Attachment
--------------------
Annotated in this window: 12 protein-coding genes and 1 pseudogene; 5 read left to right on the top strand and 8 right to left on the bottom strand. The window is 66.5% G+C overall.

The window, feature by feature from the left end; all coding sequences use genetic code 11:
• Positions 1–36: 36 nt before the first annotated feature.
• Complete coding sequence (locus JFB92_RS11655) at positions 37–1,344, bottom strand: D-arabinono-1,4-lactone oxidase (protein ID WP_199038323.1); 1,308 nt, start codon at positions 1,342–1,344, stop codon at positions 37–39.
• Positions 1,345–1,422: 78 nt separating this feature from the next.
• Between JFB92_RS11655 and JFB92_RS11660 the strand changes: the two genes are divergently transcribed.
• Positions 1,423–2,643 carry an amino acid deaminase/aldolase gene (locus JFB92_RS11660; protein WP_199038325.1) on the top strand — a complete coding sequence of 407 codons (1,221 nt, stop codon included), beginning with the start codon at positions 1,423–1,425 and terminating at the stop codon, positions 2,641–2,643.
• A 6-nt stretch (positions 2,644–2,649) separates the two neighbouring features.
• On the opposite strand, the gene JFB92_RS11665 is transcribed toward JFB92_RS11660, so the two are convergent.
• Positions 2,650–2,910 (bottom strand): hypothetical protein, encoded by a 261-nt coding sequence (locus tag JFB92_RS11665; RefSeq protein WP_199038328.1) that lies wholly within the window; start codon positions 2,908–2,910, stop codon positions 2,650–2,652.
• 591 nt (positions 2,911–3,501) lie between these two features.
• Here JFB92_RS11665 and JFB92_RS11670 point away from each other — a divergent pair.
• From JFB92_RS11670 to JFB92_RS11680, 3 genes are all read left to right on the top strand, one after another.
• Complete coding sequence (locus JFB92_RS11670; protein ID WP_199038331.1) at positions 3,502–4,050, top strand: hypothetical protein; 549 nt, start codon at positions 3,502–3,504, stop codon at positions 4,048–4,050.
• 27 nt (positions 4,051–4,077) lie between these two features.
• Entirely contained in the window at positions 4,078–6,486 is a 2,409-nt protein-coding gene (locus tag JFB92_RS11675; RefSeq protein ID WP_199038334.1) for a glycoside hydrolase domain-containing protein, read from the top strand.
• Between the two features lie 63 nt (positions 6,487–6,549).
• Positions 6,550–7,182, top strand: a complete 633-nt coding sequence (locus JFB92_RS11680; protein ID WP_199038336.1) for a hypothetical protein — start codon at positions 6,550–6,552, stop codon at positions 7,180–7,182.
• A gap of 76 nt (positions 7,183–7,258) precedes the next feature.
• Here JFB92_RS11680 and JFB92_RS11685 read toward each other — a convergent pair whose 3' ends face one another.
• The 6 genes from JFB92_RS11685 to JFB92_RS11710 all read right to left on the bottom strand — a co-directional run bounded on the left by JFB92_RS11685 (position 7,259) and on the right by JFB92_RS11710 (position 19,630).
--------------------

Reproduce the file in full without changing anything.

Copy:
Annotated in this window: 12 protein-coding genes and 1 pseudogene; 5 read left to right on the top strand and 8 right to left on the bottom strand. The window is 66.5% G+C overall.

The window, feature by feature from the left end; all coding sequences use genetic code 11:
• Positions 1–36: 36 nt before the first annotated feature.
• Complete coding sequence (locus JFB92_RS11655) at positions 37–1,344, bottom strand: D-arabinono-1,4-lactone oxidase (protein ID WP_199038323.1); 1,308 nt, start codon at positions 1,342–1,344, stop codon at positions 37–39.
• Positions 1,345–1,422: 78 nt separating this feature from the next.
• Between JFB92_RS11655 and JFB92_RS11660 the strand changes: the two genes are divergently transcribed.
• Positions 1,423–2,643 carry an amino acid deaminase/aldolase gene (locus JFB92_RS11660; protein WP_199038325.1) on the top strand — a complete coding sequence of 407 codons (1,221 nt, stop codon included), beginning with the start codon at positions 1,423–1,425 and terminating at the stop codon, positions 2,641–2,643.
• A 6-nt stretch (positions 2,644–2,649) separates the two neighbouring features.
• On the opposite strand, the gene JFB92_RS11665 is transcribed toward JFB92_RS11660, so the two are convergent.
• Positions 2,650–2,910 (bottom strand): hypothetical protein, encoded by a 261-nt coding sequence (locus tag JFB92_RS11665; RefSeq protein WP_199038328.1) that lies wholly within the window; start codon positions 2,908–2,910, stop codon positions 2,650–2,652.
• 591 nt (positions 2,911–3,501) lie between these two features.
• Here JFB92_RS11665 and JFB92_RS11670 point away from each other — a divergent pair.
• From JFB92_RS11670 to JFB92_RS11680, 3 genes are all read left to right on the top strand, one after another.
• Complete coding sequence (locus JFB92_RS11670; protein ID WP_199038331.1) at positions 3,502–4,050, top strand: hypothetical protein; 549 nt, start codon at positions 3,502–3,504, stop codon at positions 4,048–4,050.
• 27 nt (positions 4,051–4,077) lie between these two features.
• Entirely contained in the window at positions 4,078–6,486 is a 2,409-nt protein-coding gene (locus tag JFB92_RS11675; RefSeq protein ID WP_199038334.1) for a glycoside hydrolase domain-containing protein, read from the top strand.
• Between the two features lie 63 nt (positions 6,487–6,549).
• Positions 6,550–7,182, top strand: a complete 633-nt coding sequence (locus JFB92_RS11680; protein ID WP_199038336.1) for a hypothetical protein — start codon at positions 6,550–6,552, stop codon at positions 7,180–7,182.
• A gap of 76 nt (positions 7,183–7,258) precedes the next feature.
• Here JFB92_RS11680 and JFB92_RS11685 read toward each other — a convergent pair whose 3' ends face one another.
• The 6 genes from JFB92_RS11685 to JFB92_RS11710 all read right to left on the bottom strand — a co-directional run bounded on the left by JFB92_RS11685 (position 7,259) and on the right by JFB92_RS11710 (position 19,630).